I took a walk back through time this afternoon whilst visiting the Keep at Narrow Water Castle, situated outside the town of Warrenpoint, County Down. This 16th Century Keep lies along the shores of Carlingford Lough where it meets the Newry River.
There has been a Keep here since 1212, built by Hugh de Lacy who was he first Earl of Ulster. Later during the 1560’s the tower-house and walled bawn was built and in 1641 the original Keep was destroyed during a rebellion. The style of the Keep was very typical for the period and would be found throughout Ireland.
The Keep is a building that I have grew up with, seeing it throughout every season, year after year. I have photographed it from many positions outside the grounds and from mountain tops overlooking it, but being inside was something special. Today was the first time that I have been able to explore within the walls and it was worth the wait.
It may be selfish, but I was so happy that the place was completely empty so I could explore everything alone. I ventured through the impressive doorway and found a large room with a wooden beam ceiling and some very small windows. For such a beautiful sunny day outside, it was pretty dark with such little light peaking through the windows so I imagine when the keep was in use that a vast amount of candles and fires would have been required for lighting. I began to make my way upstairs and this included a steep narrow staircase. This brought me to such an impressive room. The ceiling of the entire 1st floor of the keep is a semi-circular arch built in stone. This room also had larger windows and a latrine. The largest window boasted a beautiful view of the water and was facing North towards Newry. It is what I assumed to be an early bay-style window, but I was wrong, very wrong. I discovered that this is what was called the “Murder Hole”. And there it was, a hole through the ground at the window which was right above the entrance to the building, which would have been used by defenders to fire or throw objects or weapons towards any attackers. I’m sure they could have even used boiling oil if needed here. I’m aware that during any Medieval themed film that I have seen that there has definitely been a scene using a Murder Hole but it still surprised me to see this beautiful and quaint section of the keep to be titled with such a grim name. So, I finally continued on to the 2nd floor which had more little rooms running off it with tiny windows peering out into the Lough. These rooms could have been sleeping quarters, or kitchens or for storage, I would love to know. Sadly, the roof of the keep is closed off to the public, but I would love for them to change this as the view from the top would be amazing.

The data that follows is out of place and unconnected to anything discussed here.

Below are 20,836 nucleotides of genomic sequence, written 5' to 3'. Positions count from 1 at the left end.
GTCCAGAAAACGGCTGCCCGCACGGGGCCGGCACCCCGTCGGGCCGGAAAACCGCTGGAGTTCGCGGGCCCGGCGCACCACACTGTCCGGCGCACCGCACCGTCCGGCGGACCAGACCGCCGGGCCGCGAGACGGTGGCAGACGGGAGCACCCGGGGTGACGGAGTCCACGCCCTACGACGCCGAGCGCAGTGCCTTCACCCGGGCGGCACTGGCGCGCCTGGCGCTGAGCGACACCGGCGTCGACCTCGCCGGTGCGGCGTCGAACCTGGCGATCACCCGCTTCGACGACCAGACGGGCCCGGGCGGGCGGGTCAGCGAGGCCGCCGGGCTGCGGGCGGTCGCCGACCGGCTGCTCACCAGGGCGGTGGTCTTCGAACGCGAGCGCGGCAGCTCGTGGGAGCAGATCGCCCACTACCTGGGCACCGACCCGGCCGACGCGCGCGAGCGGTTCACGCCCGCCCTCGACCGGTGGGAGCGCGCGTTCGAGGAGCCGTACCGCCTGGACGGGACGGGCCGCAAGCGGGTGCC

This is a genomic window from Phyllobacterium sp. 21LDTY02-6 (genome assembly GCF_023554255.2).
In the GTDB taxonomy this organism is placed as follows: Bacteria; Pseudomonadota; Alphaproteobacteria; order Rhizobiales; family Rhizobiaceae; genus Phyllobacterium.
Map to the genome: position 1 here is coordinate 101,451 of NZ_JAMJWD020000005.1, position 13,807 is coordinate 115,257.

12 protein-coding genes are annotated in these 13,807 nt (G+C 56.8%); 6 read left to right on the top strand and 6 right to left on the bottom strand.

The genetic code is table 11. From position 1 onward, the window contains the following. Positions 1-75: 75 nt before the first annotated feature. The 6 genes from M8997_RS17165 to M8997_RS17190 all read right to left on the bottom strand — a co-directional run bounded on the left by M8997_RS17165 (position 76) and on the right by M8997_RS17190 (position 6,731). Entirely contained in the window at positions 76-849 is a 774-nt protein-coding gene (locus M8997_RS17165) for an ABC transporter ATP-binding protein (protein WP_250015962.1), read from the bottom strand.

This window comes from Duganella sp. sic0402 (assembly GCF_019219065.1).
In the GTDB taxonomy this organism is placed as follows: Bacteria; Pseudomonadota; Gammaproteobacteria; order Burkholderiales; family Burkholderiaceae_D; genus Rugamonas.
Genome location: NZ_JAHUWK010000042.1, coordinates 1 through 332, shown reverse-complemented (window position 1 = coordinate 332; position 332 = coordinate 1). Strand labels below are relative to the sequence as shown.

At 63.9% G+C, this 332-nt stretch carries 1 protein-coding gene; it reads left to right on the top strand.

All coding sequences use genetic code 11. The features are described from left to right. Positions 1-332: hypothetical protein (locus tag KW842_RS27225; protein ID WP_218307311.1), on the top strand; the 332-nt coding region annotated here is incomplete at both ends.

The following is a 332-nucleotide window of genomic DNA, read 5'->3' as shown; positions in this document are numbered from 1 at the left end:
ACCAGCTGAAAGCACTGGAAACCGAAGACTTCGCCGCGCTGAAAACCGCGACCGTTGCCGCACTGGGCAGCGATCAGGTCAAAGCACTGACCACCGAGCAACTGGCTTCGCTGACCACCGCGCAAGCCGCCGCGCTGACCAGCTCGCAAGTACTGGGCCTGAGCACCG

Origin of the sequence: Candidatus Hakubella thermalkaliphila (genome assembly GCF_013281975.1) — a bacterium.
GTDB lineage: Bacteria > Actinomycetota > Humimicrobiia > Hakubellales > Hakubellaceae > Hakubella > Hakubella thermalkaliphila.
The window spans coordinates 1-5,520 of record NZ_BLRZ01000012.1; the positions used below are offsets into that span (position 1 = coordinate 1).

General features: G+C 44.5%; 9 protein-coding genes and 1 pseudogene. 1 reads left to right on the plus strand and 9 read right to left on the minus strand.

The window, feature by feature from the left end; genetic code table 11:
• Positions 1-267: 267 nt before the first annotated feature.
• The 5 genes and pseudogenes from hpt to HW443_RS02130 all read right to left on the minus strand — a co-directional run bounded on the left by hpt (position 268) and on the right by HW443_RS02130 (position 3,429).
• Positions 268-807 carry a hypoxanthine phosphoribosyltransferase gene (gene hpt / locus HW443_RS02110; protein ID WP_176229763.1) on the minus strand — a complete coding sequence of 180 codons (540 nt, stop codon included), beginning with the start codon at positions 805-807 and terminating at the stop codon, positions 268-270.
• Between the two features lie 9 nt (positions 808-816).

Whilst looking around I can’t help but picture the soldiers that would have been manning the keep. I stood where they would have stood, manning the fort through those little windows. I felt very thankful to them, because they protected what is now my home; the busy community driven town of Warrenpoint.